Myq Takes the Mic

Video, photography and article by Robin Berghaus appeared on BU Today and Bostonia magazine

“Not knowing what would happen was nerve-wracking,” says comedian Myq Kaplan on facing the biggest audience of his career. Five million viewers tuned in to Last Comic Standing to see which contestants on NBC’s hit reality show would survive. “My performance got a great response, but it’s easy to second-guess yourself,” says Kaplan who was elated when he found out he’d been voted on to the finals.

Three weeks later, he was eliminated.

Kaplan’s appearances on Last Comic Standing, America’s Got Talent, and on late night shows with Conan O’Brien, David Letterman, James Corden and Seth Myers have catapulted his career, generating a critical mass of fans to warrant his own one-hour stand-up shows on Netflix and Amazon. But Kaplan admits that it’s not under the bright lights where he feels most at home. 

College campuses breed audiences Kaplan has found to be more sophisticated. They don’t heckle, unlike at bars, where it feels to him like the Wild West. Instead, they cheer when he references his vegan diet, liberal political views, and his thoughts on religion. They also get Kaplan’s offbeat sense of humor, which he describes as “cerebral and wordy.”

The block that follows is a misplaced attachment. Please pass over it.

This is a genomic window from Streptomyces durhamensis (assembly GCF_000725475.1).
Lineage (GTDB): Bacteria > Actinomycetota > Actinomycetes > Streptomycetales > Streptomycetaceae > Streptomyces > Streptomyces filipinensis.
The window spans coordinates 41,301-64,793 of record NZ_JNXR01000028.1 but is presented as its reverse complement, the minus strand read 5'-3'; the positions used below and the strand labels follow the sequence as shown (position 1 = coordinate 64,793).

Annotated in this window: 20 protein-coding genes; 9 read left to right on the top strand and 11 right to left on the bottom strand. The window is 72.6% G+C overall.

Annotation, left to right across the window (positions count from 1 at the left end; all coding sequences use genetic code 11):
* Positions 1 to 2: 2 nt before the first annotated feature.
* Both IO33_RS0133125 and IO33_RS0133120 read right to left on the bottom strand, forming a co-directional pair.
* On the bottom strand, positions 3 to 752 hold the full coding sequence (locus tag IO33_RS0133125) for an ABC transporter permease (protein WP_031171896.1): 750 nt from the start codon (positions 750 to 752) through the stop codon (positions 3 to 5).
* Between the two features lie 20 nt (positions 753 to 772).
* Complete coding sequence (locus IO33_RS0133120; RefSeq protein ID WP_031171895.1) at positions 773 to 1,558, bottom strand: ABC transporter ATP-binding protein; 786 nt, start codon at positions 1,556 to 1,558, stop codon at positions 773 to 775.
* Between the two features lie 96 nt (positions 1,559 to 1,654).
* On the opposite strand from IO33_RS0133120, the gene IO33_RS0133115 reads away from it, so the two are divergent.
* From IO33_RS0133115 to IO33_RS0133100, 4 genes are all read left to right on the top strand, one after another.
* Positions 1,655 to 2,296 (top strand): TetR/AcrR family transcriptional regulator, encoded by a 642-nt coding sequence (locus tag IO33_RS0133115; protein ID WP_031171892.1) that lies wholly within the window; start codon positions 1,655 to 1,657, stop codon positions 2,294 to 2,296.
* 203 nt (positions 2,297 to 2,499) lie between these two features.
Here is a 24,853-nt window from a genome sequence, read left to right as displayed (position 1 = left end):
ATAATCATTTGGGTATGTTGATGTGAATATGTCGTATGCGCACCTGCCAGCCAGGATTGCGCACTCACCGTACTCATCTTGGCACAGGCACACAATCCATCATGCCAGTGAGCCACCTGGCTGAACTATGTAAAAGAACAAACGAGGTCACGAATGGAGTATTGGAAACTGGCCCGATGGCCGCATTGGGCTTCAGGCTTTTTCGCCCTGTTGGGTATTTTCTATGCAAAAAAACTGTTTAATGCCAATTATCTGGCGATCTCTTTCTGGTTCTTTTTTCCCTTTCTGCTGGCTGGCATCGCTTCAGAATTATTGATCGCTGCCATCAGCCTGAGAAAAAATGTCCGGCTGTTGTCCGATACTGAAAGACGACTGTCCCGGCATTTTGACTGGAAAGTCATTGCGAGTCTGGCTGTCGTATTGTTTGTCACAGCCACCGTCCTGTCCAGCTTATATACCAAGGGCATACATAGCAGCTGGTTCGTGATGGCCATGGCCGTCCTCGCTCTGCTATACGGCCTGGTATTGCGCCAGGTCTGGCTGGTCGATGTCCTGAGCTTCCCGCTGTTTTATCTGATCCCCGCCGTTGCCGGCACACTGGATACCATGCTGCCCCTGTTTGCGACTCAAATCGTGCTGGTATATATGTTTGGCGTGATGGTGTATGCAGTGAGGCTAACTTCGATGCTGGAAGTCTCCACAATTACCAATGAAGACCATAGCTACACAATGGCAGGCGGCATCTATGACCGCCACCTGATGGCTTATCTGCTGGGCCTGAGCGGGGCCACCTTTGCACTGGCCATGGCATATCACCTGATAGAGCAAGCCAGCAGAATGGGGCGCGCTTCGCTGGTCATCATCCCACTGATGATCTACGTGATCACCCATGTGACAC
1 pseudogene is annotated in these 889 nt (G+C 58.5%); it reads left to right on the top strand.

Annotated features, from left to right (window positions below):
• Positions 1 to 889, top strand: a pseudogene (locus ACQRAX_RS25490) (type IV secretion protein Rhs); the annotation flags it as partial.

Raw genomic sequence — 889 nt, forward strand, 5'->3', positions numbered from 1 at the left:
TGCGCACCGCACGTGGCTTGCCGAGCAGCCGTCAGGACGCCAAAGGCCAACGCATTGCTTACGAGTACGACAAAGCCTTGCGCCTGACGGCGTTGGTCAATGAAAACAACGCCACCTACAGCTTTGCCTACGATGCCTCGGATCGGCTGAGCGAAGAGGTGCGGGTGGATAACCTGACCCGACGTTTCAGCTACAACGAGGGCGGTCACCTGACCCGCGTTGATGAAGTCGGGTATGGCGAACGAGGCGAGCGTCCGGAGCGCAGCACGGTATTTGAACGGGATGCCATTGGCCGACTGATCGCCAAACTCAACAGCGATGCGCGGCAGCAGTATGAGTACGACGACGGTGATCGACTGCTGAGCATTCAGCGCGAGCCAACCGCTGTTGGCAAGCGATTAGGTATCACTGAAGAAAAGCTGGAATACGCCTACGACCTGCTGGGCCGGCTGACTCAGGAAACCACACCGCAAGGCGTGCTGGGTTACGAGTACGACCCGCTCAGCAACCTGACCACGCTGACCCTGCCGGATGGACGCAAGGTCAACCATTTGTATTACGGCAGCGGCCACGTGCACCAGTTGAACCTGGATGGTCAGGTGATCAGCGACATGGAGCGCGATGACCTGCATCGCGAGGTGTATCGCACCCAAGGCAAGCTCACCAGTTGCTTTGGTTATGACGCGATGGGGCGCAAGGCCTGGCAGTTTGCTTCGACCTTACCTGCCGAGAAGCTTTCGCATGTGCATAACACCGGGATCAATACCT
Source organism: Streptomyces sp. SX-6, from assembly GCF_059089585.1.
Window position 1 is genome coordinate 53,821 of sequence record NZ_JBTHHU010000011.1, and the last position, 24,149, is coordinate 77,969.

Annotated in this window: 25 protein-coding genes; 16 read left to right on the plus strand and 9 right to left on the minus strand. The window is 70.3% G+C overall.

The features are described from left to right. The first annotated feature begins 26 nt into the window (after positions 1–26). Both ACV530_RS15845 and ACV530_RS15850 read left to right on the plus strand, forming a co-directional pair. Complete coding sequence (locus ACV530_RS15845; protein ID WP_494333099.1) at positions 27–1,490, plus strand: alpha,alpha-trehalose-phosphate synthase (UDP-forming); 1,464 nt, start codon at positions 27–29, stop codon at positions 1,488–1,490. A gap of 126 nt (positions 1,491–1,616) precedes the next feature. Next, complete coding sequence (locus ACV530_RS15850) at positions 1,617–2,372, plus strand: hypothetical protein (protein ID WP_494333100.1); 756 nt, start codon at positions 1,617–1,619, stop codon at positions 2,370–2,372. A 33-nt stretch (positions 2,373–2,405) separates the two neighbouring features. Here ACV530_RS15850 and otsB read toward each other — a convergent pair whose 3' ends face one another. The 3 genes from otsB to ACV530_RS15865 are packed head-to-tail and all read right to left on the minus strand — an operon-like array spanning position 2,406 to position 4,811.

Back at Boston University, while studying in a graduate linguistics program, Kaplan laid the groundwork for his career. “Linguistics and comedy spring from the same well,” says Kaplan, now a master of semantics whose wordplay permeates his monologues.

“Many rap albums contain a warning on their covers: ‘May include explicit lyrics,’” says Kaplan. “If I ever write a rap album, I’ll have a warning for implicit lyrics. My lyrics are going to be like: ‘You know what I’m going to do. Use your imagination.’” Sometimes, his joke is just a random thought: “When I die, I want to have my remains scattered over a beautiful park. I don’t want to be cremated, though.” 

Even Kaplan’s adopted moniker is a play on words. Inspired by pop star legend Prince’s various name permutations that eventually involved into a symbol, Kaplan altered the spelling of his name from “Mike” to “Myk” and finally to “Myq.” 

As Kaplan was building his audience, he worked as a senior resident assistant at Boston University. The security of free food and housing gave him the freedom to hone his art before moving to New York to become a full-time comedian. Kaplan paid his dues opening for other comedians under “bringer crowd” conditions, where comedians guarantee to bring 10 to 15 paying friends who also promise to buy drinks.

Now, Kaplan has more than 44K Twitter followers and loyal fans who attend his shows across the globe and tune in to his weekly podcasts. Newfound fame has also meant more recognition. Walking through Park Slope in Brooklyn recently, Kaplan heard someone in a garbage truck yell out, “Is that Myq from Last Comic Standing?” When Kaplan acknowledged, the worker cheered, “Good sh—!”

Kaplan admits it feels weird to be recognized by strangers, but he is grateful. It’s a welcome development for a man who once only dreamed of having an audience.


Short Video
RT: 4 min

Credits | Robin Berghaus
Writer, Director, Producer, Editor, Still Photographer and Cinematographer

Comedian Myq Kaplan performs a set at Upright Citizens Brigade Theatre, and discusses what its like to write and perform comedy.